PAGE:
By Dina Serova
Finds are often dispersed and discussed out of context. Especially early archaeological publications and excavation reports of the early 20th century tend to focus on high-culture objects suitable for a wider public. In many cases, it was not only the methodology or excavation technique, but rather a matter of pre-selection and individual preference that ensured further documentation, study and, in particular, the transportation of an object to an archive or museum where it would be kept, mended and, at best, exhibited.
From today’s perspective, archaeologists often face this very problem: not only is our knowledge about life and death in antiquity fragmentary but also is the archaeological record upon which we base our understanding of the past. Thus, we often find ourselves recollecting and reassembling information in order to (re-)construct the past – in fact conducting “archive digging” before we can start a real excavation in the field. In this context, studying the remains of human activities in a space such as Deir el-Bahari, it is pivotal to assess such dispersed and sometimes rather neglected finds in order to understand their inner logic and significance.
The potential of this approach and possible resulting problems can be best illustrated using the example of tomb TT 316/MMA 518 (see fig. 1 below), which was first excavated in 1918-1919, with a later season in 1922-1923 (see Morales et al. 2018, 208-209, 212, 217; Allen 2015, 26, n° 1; Soliman 2009, 126-128; Kampp 1996, 573; Porter & Moss 19602, 390; Winlock 1942, 71-72, pl. 35; Winlock 1923, 19-20). However, it was not before 1923 that the first publication of the fieldwork results appeared in the framework of a short report (Winlock 1923, 11-39).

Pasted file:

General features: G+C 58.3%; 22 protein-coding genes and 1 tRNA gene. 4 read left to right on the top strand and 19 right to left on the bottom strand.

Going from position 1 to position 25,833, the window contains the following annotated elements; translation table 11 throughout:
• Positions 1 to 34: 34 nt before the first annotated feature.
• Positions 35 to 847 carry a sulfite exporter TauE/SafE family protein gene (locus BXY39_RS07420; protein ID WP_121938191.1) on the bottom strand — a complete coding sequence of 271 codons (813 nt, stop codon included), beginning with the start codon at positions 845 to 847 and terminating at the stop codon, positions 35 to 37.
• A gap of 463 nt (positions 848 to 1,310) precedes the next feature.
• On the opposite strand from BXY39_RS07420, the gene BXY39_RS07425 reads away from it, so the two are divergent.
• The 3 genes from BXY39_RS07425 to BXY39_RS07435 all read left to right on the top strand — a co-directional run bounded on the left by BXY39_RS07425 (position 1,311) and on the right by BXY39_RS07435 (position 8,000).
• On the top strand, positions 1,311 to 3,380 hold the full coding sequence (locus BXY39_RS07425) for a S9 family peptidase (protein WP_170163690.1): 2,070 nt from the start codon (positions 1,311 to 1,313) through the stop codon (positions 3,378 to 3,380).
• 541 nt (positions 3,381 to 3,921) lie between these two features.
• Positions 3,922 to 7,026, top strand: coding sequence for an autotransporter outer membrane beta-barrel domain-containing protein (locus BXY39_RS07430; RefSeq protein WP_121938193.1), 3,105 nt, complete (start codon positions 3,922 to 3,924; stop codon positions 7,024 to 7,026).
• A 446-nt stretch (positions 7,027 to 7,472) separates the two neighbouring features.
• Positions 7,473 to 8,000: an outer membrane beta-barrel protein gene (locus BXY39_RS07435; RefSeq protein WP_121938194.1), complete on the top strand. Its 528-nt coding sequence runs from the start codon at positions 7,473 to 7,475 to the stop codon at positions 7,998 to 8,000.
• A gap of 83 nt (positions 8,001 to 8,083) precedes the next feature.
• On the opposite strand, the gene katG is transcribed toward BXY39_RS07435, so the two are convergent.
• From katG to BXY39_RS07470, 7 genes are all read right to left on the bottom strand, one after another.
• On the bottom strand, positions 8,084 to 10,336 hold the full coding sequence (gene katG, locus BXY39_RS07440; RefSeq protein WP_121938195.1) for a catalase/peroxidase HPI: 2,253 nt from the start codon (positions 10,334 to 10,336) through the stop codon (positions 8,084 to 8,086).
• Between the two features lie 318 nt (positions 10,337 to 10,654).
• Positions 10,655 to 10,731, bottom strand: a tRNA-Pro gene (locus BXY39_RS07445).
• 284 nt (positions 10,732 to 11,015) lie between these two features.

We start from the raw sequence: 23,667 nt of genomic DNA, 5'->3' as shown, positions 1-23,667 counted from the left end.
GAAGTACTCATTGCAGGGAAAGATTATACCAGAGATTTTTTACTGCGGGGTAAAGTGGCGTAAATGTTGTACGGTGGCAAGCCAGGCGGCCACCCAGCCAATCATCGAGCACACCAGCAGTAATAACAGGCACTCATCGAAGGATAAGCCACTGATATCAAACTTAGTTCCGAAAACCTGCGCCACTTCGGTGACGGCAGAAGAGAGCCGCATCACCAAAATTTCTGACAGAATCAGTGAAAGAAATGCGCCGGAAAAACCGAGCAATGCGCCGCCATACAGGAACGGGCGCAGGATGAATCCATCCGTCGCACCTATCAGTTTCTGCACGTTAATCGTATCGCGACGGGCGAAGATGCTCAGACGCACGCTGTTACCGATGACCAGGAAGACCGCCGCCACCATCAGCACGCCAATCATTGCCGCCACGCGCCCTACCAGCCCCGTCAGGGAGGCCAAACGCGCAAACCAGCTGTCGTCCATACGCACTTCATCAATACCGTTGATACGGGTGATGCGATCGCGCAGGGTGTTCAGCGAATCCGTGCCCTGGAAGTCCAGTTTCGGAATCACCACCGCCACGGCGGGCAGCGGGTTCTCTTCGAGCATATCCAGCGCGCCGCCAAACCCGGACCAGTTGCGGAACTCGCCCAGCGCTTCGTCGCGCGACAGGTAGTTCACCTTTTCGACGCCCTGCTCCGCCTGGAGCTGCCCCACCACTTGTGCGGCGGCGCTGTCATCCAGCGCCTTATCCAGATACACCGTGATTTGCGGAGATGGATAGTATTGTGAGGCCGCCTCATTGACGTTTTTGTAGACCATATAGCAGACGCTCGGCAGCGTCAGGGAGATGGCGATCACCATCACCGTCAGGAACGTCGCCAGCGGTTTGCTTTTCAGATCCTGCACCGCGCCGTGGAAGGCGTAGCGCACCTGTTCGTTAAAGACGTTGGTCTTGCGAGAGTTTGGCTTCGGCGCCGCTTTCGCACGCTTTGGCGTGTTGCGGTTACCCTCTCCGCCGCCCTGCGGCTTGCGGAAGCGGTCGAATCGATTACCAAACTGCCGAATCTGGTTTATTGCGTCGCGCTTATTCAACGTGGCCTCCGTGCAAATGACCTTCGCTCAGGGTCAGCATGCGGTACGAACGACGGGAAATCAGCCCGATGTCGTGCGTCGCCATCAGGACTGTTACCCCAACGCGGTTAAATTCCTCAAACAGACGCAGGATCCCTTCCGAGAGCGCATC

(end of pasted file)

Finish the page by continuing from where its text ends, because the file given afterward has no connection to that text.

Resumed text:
Being one of the many rock-cut tombs in the northern cliff close to the temple of Mentuhotep-Nebhepetre, TT 316/MMA 518 can be ascribed to an individual named Neferhotep, who was an iry-pedjet “bowman”. His name and title were inscribed on both of his block-statues uncovered in a small hidden statue chamber, only about two meters above the entrance to his tomb (Schulz 1992, 305-308, Nr. 170-171; Bothmer 2004, 135-137). These two ‘cuboid’ statues (Cairo JE 47708 and JE 47709) (figs. 2-3), made from calcite alabaster and silicified sandstone (quartzite), fit very well into the general observation that Middle Kingdom officials could own more than one of these objects and wished for their placement close to their burials (Schulz 2011, 4). However, whether Neferhotep was a true administrative official is questionable, as his title indicates a rather middle ranking position in the military service and no other titles have been recorded. Nevertheless, the prominent location of his tomb and some of the objects accompanying his burial can be considered as products belonging to the upper levels of society (Miniaci 2017, 276) and must have been accessible to him and his family members.